Revenue sharing has started in a limited forms under him which somewhere down the line will bring a more economic balance to the game.

Labor harmony is at its longest running period under his watch.

Bud is a good commissioner.

He's a dork, but he's good. He has a terrible hair piece, but he's good. He comes across as inept, but he's good.

Appreciate what he's done for the game, don't damn him to hell for what the players did, or 1994 or the All-star game.

I kind of agree with this, much as it pains me. Interleague play has been played out at this point, but the wild card remains a fantastically exciting addition to the game. And as far as the strike goes, I think there are two points to keep in mind in terms of balance: a) It's naive to chalk the whole thing up to one man, even the man in charge, and b) bad as some of the strike's ramifications were, the sport may well have ended up in a much worse place than it is today if it hadn't happened.

He is a huge dork though. I vote for someone sassier next time.

KronoRed
08-17-2007, 06:45 PM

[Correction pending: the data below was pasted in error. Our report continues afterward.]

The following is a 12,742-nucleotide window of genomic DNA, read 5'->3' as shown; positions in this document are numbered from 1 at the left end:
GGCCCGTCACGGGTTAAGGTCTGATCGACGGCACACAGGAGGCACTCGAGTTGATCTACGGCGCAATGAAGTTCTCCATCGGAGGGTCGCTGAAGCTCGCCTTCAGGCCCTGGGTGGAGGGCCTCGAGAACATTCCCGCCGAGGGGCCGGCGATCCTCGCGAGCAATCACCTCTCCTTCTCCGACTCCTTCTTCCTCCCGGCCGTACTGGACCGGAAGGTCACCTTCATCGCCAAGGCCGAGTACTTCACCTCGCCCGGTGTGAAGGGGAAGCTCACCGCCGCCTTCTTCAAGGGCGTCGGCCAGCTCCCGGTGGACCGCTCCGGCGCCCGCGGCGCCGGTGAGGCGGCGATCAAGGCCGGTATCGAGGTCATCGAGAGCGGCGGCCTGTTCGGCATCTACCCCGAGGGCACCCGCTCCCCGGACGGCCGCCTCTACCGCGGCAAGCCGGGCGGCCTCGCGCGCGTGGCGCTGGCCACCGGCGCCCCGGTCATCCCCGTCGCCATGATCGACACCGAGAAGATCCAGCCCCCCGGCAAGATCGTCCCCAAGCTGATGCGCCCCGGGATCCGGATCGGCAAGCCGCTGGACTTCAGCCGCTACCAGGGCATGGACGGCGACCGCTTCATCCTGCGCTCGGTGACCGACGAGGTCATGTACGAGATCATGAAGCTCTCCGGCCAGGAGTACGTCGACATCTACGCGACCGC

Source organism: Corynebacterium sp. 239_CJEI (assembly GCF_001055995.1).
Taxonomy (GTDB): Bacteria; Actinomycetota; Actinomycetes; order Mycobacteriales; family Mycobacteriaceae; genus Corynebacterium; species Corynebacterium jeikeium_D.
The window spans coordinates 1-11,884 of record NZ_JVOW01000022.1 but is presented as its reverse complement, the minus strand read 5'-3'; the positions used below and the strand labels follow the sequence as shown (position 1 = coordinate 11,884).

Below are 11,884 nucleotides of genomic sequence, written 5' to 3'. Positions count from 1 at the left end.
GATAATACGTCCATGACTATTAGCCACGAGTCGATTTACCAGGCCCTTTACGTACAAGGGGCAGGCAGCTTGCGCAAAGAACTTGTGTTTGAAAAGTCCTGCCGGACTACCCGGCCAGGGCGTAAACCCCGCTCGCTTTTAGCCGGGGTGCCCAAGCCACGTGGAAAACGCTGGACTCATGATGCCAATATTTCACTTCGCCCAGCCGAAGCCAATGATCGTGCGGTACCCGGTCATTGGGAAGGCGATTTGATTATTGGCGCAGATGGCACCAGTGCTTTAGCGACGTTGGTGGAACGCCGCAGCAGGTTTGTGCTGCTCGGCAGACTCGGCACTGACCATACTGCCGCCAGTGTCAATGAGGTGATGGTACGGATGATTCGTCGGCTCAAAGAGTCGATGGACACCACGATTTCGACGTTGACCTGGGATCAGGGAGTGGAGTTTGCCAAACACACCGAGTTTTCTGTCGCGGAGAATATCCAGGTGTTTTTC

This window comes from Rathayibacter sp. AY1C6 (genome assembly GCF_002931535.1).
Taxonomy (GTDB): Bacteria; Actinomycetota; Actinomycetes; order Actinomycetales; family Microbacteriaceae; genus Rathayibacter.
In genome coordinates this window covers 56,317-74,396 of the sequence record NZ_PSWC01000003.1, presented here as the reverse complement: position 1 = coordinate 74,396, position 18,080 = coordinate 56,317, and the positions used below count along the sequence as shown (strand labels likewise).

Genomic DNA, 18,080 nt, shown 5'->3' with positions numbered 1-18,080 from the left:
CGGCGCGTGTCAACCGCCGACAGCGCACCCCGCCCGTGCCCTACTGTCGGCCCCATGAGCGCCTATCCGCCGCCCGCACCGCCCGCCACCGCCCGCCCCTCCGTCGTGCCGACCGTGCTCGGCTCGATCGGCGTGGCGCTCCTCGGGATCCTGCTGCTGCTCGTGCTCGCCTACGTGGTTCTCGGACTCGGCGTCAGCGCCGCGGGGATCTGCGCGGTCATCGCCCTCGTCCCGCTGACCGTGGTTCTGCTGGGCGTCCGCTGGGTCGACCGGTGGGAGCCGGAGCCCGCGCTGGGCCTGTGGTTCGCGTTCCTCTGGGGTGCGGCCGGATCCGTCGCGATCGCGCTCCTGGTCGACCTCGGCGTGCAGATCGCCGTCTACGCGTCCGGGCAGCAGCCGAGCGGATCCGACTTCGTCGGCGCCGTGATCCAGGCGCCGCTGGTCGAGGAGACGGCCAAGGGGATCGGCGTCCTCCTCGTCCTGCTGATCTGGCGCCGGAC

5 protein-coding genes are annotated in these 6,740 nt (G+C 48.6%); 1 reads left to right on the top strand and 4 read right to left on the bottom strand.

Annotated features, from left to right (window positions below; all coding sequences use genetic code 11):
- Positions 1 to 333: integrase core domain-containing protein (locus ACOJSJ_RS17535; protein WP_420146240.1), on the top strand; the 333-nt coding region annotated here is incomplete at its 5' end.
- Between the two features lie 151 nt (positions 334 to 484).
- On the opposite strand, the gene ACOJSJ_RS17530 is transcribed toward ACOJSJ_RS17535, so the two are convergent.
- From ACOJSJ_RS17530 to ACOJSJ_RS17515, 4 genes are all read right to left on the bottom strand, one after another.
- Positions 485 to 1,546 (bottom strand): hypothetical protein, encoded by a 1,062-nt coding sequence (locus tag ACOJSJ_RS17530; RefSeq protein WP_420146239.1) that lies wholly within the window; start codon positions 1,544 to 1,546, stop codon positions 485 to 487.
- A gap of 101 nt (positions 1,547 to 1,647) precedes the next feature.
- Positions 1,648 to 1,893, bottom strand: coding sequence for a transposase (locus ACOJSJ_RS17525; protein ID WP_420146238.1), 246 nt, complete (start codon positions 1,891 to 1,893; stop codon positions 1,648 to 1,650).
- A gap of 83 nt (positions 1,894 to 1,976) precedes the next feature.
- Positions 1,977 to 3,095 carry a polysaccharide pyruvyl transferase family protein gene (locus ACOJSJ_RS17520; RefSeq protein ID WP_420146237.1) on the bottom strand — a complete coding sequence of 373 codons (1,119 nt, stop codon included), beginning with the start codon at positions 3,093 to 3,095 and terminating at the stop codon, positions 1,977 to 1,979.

Wild card? We all hated it. Admit it. It's a great thing.


Going to disagree with you on this point, never been a fan of the WC.

Matt700wlw
08-17-2007, 06:47 PM
Going to disagree with you on this point, never been a fan of the WC.

I like it...it give more teams a chance. Maybe that's why you don't like it...lets the "not as good" teams in. I can understand that.

ochre
08-17-2007, 06:52 PM
I kind of agree with this, much as it pains me. Interleague play has been played out at this point, but the wild card remains a fantastically exciting addition to the game. And as far as the strike goes, I think there are two points to keep in mind in terms of balance: a) It's naive to chalk the whole thing up to one man, even the man in charge, and b) bad as some of the strike's ramifications were, the sport may well have ended up in a much worse place than it is today if it hadn't happened.

He is a huge dork though. I vote for someone sassier next time.
You and Joseph are being way too rational. First place a third of the way into August. You all need to focus more on emotional responses, particularly when, as far as we know now, that could have been the Reds "goat moment".


:)

vaticanplum
08-17-2007, 06:53 PM
The wild card drags out October baseball more than I'd like, but it has completely revitalized September baseball. In the past, with four divisions, there were some great races some years, and there were also many years where a team or more ran away with a division and made September baseball boring and irrelevant for a lot of teams. Even the Reds can be relevant in September by messing things up for another team.

And there's also the very interesting case of a wild card ultimately winning the World Series. It's happened several times, and that's just fun.

edit: Yeah ochre...I've just tried to bury the pain :)

westofyou